Different entry is same sequence (Re: same sequence is different in EMBL and GENBANK)

Tom Schneider toms at fcsparc6.ncifcrf.gov
Mon May 9 12:00:50 EST 1994


In article <1994May8.084902.4583 at comp.bioz.unibas.ch> doelz at comp.bioz.unibas.ch
(Reinhard Doelz) writes:

| I haven't analyzed this systematically but I am afraid that inconsistencies 
| like this make database provider's life difficult.

It makes the database user's life extremely difficult.

| As human intervention
| is extremely expensive (manpower) and we (customers) don't want to pay the 
| prediction that it will become worse in the future is a safe guess. 

Yes, unless action is taken soon eventually there will be a crisis.

| I think we all agree that databases are non-optimal. On the other hand, 
| if you see those guys working, they don't feel lazy, nor do they enjoy 
| being reminded that they do produce low-quality data. (I won't talk 
| on proteins here but the situation there is even worse). The data need
| better MAINTENANCE! 

Yes

| We could spend another XX M$ on both sides of the atlantic to have a 
| staff of workers clean up the past, and cope with the flood of the future. 
| But still, this wouldn't help. I think that there's something severely 
| wrong with responsibilities. The researchers don't do what they should, namely 
| take care of their own entries or areas, and correct the entries as appropriate.

BINGO!

| And, for the future, the genome projects should adopt slightly more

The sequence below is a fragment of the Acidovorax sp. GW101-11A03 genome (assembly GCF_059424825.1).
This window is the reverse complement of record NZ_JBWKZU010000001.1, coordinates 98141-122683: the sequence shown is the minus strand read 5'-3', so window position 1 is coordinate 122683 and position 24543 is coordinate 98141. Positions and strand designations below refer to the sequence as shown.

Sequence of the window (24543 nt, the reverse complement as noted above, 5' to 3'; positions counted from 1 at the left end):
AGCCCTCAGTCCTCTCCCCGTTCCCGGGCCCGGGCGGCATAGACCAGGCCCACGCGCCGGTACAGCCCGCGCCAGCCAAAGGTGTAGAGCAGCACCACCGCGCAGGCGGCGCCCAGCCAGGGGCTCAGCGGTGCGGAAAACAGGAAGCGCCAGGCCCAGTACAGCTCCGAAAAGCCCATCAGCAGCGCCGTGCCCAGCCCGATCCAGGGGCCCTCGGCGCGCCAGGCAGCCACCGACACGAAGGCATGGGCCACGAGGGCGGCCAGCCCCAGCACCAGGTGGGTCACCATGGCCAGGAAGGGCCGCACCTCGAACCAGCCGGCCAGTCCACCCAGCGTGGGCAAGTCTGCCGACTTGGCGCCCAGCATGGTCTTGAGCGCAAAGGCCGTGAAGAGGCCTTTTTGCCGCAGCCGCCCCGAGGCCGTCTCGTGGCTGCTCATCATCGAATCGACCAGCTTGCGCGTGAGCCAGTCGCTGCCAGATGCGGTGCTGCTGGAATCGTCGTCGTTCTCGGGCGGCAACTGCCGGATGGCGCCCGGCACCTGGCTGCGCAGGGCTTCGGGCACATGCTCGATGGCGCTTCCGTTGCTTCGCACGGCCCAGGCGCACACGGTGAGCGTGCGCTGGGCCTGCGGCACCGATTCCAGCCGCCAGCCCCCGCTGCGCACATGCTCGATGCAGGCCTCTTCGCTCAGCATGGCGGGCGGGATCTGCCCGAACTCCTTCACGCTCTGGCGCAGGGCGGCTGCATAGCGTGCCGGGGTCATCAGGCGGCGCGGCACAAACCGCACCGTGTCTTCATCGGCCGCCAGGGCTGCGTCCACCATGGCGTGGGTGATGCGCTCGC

| responsibility for what they produce. Just dumping thousands of low-quality
| data entries to the databases, generated by robots, and complain afterwards
| doesn't help. The funding agencies must understand that a genome project 
| is USELESS (read: wasted money) if the data are not integrated well into the 
| data sets. The coordinators of the projects must refer from cooking their 
| own little databases as they comlain the loudest on the unability of the 
| general database providers. We certainly don't need hundreds of small databases
| but rather one set which is complete, and high quality. 
| ?We ? 

BINGO!

| Who are 'We' that we tolerate these duplications without doing something
| ourselves? A change in culture is needed. 

Duplication should not be tolerated, that's why it is the first principle in my
database philosophy paper.  (anonymous ftp from
ftp.ncifcrf.gov/pub/delila/philgen* but in revision at the moment.  If you
would like me to tell you when the next revision is out, please send me a
note.)

  Tom Schneider
  National Cancer Institute
  Laboratory of Mathematical Biology
  Frederick, Maryland  21702-1201
  toms at ncifcrf.gov



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